Daniella Ambrogi is Global Marketing Director for CGS's Application Services division, which offers BlueCherry® software and services to 500+ fashion, footwear, consumer goods and retail companies worldwide. Ambrogi offers 20+ years of experience in the fashion and retail business; she understands a brand's complex needs in an ever-changing marketplace.

Written by

Daniella Ambrogi
May 12, 2022

Supply Chain Woes Drive Tighter Supplier Relationships

Supply Chain Woes Drive Tighter Supplier Relationships

Supply chain challenges remain intense for consumer goods and fashion retailers and brands. Just as one variable resolves, another seems to flare up. Supply chain management (SCM) is more important than ever, and tighter supplier partnerships are key to SCM success.

“Now is the time for business leaders to reshape their supply chains,” said two U.S. business professors in a recent Newsweek opinion article, “It’s the End of the Global Supply Chain as We Know It.” “Developing both global and regional supply chains can mitigate their supply chain risks drastically,” wrote Tinglong Dai, professor, operations management and business analytics, Johns Hopkins University, and Christopher Tang, professor and chair, business administration, UCLA.

Building and Rebuilding Trust

There has been much discussion of the “Great Resignation” and resulting labor shortage challenges. But less has been said publicly about an uglier outcome of the pandemic, which might be coined the “Great Cancellation.” Massive order and payment cancellations were reported in 2020. Delayed payments also took their toll.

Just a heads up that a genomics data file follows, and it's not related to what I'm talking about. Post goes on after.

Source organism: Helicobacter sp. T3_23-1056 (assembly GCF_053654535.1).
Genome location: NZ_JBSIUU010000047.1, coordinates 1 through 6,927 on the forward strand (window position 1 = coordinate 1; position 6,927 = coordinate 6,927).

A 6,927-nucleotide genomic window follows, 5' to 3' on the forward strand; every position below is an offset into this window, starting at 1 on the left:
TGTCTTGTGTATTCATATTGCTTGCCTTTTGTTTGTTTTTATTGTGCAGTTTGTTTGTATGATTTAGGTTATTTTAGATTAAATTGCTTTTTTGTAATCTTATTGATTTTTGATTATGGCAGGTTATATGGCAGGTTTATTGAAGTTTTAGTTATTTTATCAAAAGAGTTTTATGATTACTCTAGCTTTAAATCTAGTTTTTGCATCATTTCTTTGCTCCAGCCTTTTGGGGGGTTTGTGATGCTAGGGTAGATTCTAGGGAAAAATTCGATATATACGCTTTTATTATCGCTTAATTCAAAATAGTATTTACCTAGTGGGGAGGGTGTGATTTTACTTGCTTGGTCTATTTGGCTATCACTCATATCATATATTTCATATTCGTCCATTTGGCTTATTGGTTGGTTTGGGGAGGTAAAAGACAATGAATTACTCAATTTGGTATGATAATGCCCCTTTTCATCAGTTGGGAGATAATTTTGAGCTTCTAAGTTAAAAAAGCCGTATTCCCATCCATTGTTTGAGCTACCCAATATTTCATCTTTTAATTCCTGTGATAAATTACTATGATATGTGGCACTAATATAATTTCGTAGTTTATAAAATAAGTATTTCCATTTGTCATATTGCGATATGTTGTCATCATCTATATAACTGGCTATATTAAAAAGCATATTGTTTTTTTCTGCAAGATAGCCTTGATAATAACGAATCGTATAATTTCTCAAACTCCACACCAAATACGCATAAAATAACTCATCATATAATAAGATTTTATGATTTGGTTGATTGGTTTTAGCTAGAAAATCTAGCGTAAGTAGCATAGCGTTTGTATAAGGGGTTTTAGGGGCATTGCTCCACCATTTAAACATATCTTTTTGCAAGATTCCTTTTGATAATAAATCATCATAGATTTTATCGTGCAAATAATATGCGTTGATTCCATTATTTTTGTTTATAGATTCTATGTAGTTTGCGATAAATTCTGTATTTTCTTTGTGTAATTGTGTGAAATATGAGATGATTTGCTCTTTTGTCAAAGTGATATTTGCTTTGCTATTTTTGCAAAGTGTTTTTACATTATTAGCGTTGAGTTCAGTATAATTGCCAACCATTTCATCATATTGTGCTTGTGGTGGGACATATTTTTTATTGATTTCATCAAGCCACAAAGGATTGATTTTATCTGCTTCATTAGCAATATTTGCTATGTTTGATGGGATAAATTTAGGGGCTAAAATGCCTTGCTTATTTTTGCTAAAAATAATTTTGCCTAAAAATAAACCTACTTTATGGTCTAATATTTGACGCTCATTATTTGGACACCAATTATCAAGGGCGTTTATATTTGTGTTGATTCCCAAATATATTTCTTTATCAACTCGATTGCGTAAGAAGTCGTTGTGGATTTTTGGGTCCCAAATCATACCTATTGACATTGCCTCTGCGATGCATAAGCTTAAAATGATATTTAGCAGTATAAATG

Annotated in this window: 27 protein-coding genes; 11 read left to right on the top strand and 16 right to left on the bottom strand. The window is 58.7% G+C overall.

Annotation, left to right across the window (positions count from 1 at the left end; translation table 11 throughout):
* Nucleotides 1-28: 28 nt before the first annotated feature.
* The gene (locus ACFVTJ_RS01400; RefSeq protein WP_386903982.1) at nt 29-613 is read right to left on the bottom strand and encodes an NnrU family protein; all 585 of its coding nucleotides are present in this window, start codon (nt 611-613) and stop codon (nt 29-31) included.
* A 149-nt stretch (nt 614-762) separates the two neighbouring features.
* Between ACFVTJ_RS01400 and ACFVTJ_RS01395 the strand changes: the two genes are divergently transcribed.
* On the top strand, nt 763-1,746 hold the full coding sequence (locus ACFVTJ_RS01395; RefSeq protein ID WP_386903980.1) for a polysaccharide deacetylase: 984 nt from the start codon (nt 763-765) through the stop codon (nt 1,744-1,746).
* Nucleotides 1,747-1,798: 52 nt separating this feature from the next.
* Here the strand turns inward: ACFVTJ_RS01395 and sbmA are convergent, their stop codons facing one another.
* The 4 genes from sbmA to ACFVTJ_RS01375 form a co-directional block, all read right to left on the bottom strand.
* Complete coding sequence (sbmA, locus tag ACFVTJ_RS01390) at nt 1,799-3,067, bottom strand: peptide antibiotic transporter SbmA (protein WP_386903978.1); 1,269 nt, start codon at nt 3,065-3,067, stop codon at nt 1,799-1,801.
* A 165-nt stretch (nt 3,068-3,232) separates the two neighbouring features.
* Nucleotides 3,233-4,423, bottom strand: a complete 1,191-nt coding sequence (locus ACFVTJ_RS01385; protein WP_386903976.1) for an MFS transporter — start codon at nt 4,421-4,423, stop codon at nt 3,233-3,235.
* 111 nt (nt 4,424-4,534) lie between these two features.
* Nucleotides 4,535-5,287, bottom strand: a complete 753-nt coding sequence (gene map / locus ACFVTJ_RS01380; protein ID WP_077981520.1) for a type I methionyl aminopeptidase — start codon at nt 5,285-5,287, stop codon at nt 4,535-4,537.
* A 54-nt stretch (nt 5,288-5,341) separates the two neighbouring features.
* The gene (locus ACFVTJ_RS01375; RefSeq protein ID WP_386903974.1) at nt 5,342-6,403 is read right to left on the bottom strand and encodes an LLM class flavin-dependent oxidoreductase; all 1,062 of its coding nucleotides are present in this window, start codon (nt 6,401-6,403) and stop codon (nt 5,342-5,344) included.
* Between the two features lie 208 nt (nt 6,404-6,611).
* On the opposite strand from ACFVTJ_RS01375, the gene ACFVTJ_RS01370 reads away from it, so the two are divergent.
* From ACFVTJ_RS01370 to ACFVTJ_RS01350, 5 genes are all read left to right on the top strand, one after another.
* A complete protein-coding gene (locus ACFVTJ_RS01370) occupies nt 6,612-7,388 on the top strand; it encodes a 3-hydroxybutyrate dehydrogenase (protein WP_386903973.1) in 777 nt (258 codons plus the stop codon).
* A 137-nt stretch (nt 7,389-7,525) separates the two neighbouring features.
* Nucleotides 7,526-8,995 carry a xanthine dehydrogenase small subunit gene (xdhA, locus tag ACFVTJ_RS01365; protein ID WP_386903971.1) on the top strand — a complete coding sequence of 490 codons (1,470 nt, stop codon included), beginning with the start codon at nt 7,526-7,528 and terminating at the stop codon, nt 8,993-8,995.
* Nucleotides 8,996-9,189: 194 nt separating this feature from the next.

In many cases, trust was eroded as buyer-supplier relationships hit a low point, and businesses struggled to stay alive. In Bangladesh, billions in canceled orders from Western brands resulted in more than 1 million garment workers being sent home without pay or losing their jobs in what a Bangladeshi garment exporters association called “catastrophic” for the country, The Guardian reported in 2020.

In May 2020, The Wall Street Journal reported, “Factories in Asia that have paid raw-material, labor and other costs are reeling, and many of them are realizing they have little recourse as apparel contracts have shifted to give importers more flexibility.”

Global manufacturers were hit hard, but they were not the only ones. Order cancellations impacted designers, brands, wholesalers and the entire supply chain. On the flip side, buyers and importers felt the pain of canceled or delayed shipments.

Successful companies learned from the pandemic and are building or rebuilding stronger supply chains. Retailers and brands are at a turning point presenting an opportunity to transform supply chain relationships. It’s time to change traditional buyer-supplier dynamics for the better.

Strengthening Supply Chain Visibility and Resilience